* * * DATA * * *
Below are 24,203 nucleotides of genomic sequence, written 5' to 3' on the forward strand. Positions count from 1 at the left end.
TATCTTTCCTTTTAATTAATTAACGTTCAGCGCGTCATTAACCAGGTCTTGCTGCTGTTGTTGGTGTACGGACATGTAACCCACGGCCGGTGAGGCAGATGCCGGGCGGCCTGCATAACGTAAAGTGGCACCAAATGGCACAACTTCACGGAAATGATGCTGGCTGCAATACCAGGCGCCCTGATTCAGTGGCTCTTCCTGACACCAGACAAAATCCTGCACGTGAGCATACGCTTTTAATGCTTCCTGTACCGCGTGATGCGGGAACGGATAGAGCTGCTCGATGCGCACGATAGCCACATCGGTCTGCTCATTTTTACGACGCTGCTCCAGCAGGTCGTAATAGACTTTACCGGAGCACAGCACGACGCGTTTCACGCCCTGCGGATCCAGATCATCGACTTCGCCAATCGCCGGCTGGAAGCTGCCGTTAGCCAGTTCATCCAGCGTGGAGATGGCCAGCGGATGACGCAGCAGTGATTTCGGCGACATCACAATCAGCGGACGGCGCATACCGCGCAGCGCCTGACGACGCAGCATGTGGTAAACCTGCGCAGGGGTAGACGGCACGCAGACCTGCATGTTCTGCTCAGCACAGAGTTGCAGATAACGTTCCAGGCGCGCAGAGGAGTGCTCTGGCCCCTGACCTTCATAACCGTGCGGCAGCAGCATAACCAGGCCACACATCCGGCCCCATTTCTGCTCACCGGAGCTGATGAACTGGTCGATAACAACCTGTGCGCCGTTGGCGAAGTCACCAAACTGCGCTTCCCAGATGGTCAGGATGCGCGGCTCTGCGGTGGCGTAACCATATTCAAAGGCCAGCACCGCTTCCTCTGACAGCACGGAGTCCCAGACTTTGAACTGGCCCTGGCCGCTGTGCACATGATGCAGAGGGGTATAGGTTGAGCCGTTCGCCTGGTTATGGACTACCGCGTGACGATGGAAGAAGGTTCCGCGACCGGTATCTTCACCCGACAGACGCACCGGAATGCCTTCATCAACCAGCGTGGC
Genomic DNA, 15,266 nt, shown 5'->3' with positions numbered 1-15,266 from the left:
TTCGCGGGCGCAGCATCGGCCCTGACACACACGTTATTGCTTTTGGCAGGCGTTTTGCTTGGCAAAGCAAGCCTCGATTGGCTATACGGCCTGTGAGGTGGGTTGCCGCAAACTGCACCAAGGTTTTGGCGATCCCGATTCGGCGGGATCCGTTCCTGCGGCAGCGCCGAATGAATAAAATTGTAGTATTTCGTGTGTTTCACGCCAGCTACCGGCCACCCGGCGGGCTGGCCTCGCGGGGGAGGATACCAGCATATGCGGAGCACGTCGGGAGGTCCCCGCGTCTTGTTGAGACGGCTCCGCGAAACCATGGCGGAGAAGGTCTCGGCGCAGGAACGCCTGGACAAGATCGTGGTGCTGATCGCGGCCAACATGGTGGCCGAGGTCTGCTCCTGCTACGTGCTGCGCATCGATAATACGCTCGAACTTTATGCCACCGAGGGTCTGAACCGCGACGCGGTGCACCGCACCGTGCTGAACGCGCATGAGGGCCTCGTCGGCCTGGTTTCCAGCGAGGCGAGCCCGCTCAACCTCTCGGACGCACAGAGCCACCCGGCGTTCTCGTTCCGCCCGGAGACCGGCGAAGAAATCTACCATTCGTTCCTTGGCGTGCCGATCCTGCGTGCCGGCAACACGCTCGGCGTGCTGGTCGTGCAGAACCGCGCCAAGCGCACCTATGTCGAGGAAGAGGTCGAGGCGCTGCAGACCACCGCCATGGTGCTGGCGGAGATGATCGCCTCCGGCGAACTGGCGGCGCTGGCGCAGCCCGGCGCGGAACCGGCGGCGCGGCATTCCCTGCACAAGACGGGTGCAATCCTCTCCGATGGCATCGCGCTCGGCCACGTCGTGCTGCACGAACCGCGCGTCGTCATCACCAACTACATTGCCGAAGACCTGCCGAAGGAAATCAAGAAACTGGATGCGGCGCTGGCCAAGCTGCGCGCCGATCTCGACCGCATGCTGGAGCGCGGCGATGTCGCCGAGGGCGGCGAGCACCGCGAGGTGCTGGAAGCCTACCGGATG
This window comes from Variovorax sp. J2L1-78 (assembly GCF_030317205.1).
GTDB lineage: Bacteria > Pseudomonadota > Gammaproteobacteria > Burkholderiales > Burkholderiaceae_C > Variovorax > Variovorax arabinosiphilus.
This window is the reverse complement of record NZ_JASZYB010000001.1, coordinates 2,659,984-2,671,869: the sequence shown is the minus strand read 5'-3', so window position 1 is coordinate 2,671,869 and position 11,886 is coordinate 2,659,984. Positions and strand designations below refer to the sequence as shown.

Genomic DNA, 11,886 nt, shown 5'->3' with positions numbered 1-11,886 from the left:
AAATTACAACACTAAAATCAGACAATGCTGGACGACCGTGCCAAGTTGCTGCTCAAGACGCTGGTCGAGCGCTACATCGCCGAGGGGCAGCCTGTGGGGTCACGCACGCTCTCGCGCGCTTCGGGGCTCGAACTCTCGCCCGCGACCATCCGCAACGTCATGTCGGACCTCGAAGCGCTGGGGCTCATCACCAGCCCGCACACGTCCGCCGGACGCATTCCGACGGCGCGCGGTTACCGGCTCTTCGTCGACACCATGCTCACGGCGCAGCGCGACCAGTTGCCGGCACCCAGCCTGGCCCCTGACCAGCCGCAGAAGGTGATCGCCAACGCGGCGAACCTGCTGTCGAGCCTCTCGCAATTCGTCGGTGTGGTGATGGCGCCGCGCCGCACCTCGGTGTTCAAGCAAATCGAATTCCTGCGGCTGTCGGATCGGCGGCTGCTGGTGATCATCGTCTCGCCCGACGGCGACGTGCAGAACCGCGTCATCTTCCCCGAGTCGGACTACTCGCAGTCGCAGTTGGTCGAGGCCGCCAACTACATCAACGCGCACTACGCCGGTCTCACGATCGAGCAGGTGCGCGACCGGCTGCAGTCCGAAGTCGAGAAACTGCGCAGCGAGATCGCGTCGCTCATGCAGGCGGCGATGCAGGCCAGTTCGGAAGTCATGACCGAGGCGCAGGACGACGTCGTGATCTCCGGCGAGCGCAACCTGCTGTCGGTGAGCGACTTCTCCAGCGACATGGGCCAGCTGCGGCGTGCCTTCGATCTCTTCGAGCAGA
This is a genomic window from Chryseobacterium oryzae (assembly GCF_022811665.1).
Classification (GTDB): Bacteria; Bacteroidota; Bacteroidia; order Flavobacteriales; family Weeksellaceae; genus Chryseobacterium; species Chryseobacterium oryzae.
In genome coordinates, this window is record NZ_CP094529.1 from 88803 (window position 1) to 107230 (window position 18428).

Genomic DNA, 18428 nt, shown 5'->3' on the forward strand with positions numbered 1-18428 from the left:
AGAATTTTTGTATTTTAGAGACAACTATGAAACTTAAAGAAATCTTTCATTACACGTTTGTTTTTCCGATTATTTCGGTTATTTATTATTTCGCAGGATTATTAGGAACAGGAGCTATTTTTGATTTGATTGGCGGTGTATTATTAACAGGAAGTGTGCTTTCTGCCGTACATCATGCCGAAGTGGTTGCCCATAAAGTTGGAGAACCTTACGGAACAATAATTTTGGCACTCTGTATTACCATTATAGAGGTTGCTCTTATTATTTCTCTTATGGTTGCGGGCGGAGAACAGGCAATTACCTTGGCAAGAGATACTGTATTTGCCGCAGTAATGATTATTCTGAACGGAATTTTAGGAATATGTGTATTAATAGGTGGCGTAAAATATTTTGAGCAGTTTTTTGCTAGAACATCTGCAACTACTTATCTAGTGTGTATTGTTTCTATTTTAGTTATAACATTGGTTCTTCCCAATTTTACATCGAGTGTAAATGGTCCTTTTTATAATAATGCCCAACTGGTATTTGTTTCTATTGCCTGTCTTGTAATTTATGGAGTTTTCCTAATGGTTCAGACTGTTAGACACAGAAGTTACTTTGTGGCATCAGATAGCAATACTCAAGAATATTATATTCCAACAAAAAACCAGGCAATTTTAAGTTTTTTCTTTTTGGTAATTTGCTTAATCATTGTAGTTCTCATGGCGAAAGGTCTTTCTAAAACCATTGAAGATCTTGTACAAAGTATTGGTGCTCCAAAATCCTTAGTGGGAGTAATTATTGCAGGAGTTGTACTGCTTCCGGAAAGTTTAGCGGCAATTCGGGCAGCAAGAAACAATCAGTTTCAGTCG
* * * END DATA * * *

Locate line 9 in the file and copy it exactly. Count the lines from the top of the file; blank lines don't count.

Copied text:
AAATTACAACACTAAAATCAGACAATGCTGGACGACCGTGCCAAGTTGCTGCTCAAGACGCTGGTCGAGCGCTACATCGCCGAGGGGCAGCCTGTGGGGTCACGCACGCTCTCGCGCGCTTCGGGGCTCGAACTCTCGCCCGCGACCATCCGCAACGTCATGTCGGACCTCGAAGCGCTGGGGCTCATCACCAGCCCGCACACGTCCGCCGGACGCATTCCGACGGCGCGCGGTTACCGGCTCTTCGTCGACACCATGCTCACGGCGCAGCGCGACCAGTTGCCGGCACCCAGCCTGGCCCCTGACCAGCCGCAGAAGGTGATCGCCAACGCGGCGAACCTGCTGTCGAGCCTCTCGCAATTCGTCGGTGTGGTGATGGCGCCGCGCCGCACCTCGGTGTTCAAGCAAATCGAATTCCTGCGGCTGTCGGATCGGCGGCTGCTGGTGATCATCGTCTCGCCCGACGGCGACGTGCAGAACCGCGTCATCTTCCCCGAGTCGGACTACTCGCAGTCGCAGTTGGTCGAGGCCGCCAACTACATCAACGCGCACTACGCCGGTCTCACGATCGAGCAGGTGCGCGACCGGCTGCAGTCCGAAGTCGAGAAACTGCGCAGCGAGATCGCGTCGCTCATGCAGGCGGCGATGCAGGCCAGTTCGGAAGTCATGACCGAGGCGCAGGACGACGTCGTGATCTCCGGCGAGCGCAACCTGCTGTCGGTGAGCGACTTCTCCAGCGACATGGGCCAGCTGCGGCGTGCCTTCGATCTCTTCGAGCAGA